I whole heatedly disagree with your characterization of the car as a liability. As with any GAAP analysis, you can have an asset, which depreciates over time. You are telling me you have a car, paid off, running, and near end of life which you want to trade into the dealer. If it is not an asset, then there is no point negotiating a higher trade-in value for that vehicle, as it is by definition a liability, and has nothing but negative value for you. Having an asset with ongoing expenses (such as a house, car, lawn mower, etc.) are the cost of living in a modern society and GAAP recognizes it. If you are trying to say that "keeping up with the Jones's is bad", then yes. I agree with that. But telling me that my 7 year old car which is paid off and has a blue book value of 10k is not an asset, that is just ridiculous.

Broke Reason #3: Savings vs. Investments
While I agree you want to have the majority of your money that is not working for you immediately working in investments is a good thing, however I don't see this as a reason why people are broke. This is an investment choice, and they are not growing their money as efficiently as they could. If I had $10k in the bank, and it grew at the prevailing rate of 0.5%, it is still growing. Yes I could make 8% in the stock market, but it is still growing, and if that person is risk adverse, they are happy. You are broke when you have ZERO savings or investments.

Broke Reason #4: Lack of Long Term Thinking
I think this again is wrong for what you are saying. At the end of the day, yes, long term thinking is great and a cool mindset to get into. I have been there for almost 2 decades. However, having long term thinking has ZERO to do with you being broke. I can have one million plans for money, but if you cannot pay the gas bill, you cannot do much about it. Good financial reasoning and planning for the long term with budgets, getting out of debt, and hard work will get you to the point where you have "long term thinking". Someone can be a short term thinker, and still have millions of dollars and no debt in the bank. One does not preclude the other.

Broke Reason #5: Obsessing Over Money
While I agree that if you want to transcend day-by-day thinking of your money for general wealth, stating that if you do think of your money then you are not wealthy is wrong. Many people who are rich obsess over where their next income is, not because they are broke, but because that is what drives them to be richer, motivates them to be good people, etc. Looking again at your definition of wealth, I cannot see your point. You state that "money is only the pathway to wealth, but it is not wealth itself." Okay .. having oodles of money is a pathway to you to "not thinking about money". Yeah, that sounds pretty solid logic. When you have enough of something, then you don't have to worry about it. If you are looking at wealth as this "zen like state where you don't worry about money as it takes care of itself" then yeah - not doing any obsession might be in order. However, understanding and observation of your money will only help you better understand what it is doing for you.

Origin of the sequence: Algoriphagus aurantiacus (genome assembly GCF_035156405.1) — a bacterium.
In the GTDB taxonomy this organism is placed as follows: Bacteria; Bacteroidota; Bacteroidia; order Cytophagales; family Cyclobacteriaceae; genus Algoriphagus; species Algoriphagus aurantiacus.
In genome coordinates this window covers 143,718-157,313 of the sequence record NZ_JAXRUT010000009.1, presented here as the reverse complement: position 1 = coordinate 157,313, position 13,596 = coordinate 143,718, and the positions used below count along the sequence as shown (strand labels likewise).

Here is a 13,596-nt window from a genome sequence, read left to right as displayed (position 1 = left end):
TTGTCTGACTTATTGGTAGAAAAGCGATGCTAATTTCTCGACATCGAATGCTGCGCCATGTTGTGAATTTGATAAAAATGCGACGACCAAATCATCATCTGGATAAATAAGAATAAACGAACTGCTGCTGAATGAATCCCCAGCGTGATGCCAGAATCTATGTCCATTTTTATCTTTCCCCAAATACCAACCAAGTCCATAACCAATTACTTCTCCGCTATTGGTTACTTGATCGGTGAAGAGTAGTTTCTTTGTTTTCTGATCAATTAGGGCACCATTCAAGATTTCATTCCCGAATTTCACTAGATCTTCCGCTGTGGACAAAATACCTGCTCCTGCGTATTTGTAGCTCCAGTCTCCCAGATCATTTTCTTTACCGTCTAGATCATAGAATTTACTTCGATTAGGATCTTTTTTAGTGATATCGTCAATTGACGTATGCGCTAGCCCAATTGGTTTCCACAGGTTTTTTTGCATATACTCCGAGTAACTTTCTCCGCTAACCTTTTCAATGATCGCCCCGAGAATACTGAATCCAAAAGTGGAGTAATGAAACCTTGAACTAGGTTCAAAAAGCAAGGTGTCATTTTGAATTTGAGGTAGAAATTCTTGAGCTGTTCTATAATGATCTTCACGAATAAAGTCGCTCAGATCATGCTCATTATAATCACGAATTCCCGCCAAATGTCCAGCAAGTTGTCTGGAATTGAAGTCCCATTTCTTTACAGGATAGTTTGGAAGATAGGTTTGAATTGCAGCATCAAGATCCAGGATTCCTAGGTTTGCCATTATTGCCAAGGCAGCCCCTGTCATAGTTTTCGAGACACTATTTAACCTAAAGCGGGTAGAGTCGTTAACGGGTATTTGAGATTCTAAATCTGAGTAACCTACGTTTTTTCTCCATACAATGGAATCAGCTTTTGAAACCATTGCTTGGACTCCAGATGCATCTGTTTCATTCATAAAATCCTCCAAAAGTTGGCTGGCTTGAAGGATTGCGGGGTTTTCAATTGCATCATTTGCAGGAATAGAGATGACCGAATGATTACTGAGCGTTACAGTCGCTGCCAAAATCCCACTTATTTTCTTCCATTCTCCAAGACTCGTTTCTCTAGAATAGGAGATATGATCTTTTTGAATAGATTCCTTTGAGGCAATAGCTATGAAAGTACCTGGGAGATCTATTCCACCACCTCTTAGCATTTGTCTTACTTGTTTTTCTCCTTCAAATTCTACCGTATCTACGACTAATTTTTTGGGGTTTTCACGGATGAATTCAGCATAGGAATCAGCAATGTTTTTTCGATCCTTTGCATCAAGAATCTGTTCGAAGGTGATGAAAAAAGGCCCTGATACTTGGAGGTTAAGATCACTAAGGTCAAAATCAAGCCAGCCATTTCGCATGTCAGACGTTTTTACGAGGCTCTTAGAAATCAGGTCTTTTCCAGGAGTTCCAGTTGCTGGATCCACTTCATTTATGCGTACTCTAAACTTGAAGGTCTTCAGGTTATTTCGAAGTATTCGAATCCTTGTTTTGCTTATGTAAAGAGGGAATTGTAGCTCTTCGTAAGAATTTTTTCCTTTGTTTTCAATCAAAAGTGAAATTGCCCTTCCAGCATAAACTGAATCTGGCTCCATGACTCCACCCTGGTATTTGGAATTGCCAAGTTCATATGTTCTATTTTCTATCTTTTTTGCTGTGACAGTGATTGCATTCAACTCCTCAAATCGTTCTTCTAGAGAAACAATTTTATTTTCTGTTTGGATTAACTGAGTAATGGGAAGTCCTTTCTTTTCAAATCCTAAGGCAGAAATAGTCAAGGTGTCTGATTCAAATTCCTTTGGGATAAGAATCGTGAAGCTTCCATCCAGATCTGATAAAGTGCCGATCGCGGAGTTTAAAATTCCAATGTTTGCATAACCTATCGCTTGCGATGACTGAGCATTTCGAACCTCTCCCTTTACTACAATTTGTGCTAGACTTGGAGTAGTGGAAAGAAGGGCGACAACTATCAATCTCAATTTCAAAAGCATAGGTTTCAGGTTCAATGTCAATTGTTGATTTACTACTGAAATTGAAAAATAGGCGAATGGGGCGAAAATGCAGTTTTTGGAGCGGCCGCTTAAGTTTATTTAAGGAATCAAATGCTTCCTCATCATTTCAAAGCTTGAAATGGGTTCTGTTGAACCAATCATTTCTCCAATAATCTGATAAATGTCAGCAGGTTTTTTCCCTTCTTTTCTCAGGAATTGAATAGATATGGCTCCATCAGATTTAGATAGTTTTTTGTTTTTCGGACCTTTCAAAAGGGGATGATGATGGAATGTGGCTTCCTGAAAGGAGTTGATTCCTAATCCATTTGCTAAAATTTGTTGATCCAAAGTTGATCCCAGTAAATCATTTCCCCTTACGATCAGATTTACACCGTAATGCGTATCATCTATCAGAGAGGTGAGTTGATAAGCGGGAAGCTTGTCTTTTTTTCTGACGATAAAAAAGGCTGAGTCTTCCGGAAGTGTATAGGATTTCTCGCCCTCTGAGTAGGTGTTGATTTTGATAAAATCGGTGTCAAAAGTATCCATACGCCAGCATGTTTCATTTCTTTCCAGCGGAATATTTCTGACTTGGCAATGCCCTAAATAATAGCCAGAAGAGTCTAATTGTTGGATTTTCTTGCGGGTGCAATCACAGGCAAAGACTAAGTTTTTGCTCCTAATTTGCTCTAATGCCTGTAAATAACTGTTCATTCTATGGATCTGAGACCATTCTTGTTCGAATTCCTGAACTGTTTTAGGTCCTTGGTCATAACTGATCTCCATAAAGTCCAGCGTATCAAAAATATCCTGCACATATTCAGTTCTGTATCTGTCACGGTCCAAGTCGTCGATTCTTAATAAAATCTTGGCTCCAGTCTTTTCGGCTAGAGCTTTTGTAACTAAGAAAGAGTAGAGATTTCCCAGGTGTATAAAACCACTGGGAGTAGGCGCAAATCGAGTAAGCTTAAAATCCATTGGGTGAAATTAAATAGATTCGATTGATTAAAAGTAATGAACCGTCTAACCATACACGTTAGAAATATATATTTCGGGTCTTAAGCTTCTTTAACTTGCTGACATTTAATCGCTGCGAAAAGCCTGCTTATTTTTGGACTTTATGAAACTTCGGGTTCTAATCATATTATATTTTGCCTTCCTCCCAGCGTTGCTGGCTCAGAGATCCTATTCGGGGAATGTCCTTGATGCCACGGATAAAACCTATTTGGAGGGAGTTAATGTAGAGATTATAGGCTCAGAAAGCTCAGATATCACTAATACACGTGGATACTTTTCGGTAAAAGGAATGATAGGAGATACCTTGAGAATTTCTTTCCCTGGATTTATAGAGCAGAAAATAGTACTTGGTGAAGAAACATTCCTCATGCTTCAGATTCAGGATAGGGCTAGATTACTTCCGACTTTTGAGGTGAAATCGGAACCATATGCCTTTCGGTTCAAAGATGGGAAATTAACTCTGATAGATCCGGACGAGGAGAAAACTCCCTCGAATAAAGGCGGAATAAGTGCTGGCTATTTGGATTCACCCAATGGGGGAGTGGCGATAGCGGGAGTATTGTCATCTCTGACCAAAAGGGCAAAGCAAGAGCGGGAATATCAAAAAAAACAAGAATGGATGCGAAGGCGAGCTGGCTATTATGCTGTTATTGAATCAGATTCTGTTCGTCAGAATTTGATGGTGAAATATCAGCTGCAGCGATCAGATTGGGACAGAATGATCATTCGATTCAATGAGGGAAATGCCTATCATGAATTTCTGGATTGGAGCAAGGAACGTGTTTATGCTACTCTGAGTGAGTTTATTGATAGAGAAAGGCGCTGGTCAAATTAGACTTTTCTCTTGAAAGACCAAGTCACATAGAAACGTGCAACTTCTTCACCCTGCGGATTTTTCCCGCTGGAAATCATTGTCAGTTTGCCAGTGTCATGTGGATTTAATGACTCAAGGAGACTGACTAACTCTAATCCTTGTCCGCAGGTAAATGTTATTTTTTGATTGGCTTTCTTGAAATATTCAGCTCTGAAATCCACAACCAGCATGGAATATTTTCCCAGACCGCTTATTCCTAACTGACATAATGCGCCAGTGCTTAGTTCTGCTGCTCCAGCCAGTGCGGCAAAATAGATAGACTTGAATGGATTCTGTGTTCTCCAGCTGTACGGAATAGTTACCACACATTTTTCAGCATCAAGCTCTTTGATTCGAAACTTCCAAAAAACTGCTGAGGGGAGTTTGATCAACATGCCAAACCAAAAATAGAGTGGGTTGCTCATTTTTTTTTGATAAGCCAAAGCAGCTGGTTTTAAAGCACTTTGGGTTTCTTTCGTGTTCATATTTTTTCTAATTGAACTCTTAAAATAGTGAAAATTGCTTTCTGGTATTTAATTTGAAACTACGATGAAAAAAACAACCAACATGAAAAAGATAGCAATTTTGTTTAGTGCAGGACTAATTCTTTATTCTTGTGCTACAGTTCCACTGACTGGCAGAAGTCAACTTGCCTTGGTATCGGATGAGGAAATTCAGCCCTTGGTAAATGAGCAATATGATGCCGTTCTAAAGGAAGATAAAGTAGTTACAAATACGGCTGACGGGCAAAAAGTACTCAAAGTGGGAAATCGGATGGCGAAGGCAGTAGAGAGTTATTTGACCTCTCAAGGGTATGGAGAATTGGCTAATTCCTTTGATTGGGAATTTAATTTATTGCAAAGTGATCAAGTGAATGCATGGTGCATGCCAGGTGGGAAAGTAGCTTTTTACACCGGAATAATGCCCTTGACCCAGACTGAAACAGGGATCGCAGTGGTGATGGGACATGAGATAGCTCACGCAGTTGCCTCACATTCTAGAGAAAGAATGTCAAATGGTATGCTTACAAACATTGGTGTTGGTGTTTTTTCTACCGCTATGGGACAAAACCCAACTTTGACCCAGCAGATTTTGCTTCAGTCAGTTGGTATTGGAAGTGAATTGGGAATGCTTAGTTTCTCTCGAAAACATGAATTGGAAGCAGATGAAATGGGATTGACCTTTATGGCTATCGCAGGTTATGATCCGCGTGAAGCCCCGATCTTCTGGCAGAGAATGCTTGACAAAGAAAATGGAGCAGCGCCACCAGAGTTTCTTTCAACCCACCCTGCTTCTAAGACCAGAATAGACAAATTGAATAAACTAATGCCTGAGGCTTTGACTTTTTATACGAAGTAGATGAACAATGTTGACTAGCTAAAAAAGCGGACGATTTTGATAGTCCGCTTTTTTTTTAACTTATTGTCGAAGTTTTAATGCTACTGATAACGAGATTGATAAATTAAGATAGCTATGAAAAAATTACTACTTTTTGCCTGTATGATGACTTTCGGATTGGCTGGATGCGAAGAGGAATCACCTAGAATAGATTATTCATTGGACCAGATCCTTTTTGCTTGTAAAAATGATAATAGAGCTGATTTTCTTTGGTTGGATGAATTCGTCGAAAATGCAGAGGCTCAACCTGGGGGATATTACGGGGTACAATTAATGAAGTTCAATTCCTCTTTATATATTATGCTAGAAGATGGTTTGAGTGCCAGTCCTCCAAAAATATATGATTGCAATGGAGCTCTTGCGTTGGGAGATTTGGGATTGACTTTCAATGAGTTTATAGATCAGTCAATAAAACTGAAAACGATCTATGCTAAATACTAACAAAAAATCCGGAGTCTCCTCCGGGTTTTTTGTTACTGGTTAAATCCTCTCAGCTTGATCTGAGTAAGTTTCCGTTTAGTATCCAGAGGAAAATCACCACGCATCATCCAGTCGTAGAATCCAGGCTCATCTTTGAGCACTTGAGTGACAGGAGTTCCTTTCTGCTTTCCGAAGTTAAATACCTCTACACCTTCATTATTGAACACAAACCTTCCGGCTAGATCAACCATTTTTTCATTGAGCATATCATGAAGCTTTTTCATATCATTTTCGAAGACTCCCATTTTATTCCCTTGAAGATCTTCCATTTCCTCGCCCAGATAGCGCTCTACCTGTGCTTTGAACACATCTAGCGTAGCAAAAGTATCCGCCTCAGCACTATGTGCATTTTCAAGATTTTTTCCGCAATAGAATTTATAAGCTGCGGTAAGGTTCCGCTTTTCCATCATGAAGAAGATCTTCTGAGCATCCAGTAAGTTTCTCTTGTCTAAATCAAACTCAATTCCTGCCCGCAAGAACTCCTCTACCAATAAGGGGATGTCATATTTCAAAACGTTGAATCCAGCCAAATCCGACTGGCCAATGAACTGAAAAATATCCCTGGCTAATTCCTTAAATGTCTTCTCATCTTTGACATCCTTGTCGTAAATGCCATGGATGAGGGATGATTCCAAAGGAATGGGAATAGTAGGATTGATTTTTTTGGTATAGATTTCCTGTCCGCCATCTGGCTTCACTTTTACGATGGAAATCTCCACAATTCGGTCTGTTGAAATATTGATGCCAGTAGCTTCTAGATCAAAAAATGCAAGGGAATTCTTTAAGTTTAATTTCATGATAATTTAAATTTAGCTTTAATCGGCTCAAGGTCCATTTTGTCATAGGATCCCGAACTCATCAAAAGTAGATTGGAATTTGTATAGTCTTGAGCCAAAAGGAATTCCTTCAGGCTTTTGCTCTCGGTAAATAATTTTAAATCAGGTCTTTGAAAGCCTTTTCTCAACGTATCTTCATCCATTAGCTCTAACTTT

What is wealth?
Again - I disagree with your car analogy. It is an asset with a depreciable expense and ongoing maintenance. Such is the same with your "education" category as well. Go get any technically certification and 5 years again you have to get it again so you are considered educated. Your home has ongoing maintenance. By your own logic those cannot be investments. Same thing with financial investments as they have ongoing expenses within the mutual funds, stock brokerage account fees, etc. The ability to work harder now and work less in to the future is what everyone wants to do. However, it only works if you are independently wealthy (see my definition below) so you can do it. Doing all the things you stated above, I can be a 5 year old and be wealthy.

Final thoughts:
Looking at this entire article, I wonder if you are aspiring to the place like where you have $100 billion and sit around and order people to do stuff for you. If that is your definition of wealth, then good luck attaining it. I have a very different definition of wealth - which can be as simple as this. "When you are at a point, that your income exceeds your expenses and you are not worried about your financial standing." This way anyone who makes $3 or a $100 billion can fit it as long as they live within their means, and do what they love, and feel like they are a king of their own world and not a slave to someone else.

david stuart
david stuart

excellent article

runnings costs/bills size of property are all things people dont take account of--slowly but surely getting into debt

Thomas
Thomas

I think people are broke because they're living above their means. Getting a mansion when a 1BR apartment is all they need. Buying/leasing a new car every 2 years instead of buying/using the same car for a decade. That's all money you don't need to spend.

You know you got problems when you spend more than your paycheck and resort to supplementing your lifestyle with credit cards charging >20% interest.

Instead, cut out unneeded expenses and save at least 10% of your paycheck every time and invest it long term in something that gets you at least 5% every year.

Donny Gamble
Donny Gamble

I believe that people are broke because they spend too much money on the wrong things

Briana @ GBR
Briana @ GBR

I keep telling people if you don't have a long term financial plan, you're not going to reach you goal. It becomes unrealistic. People spend their paychecks as soon as they get it, not thinking of the "what if's" that can occur. If you prepare for those things in advance, it can set you up much better in the future.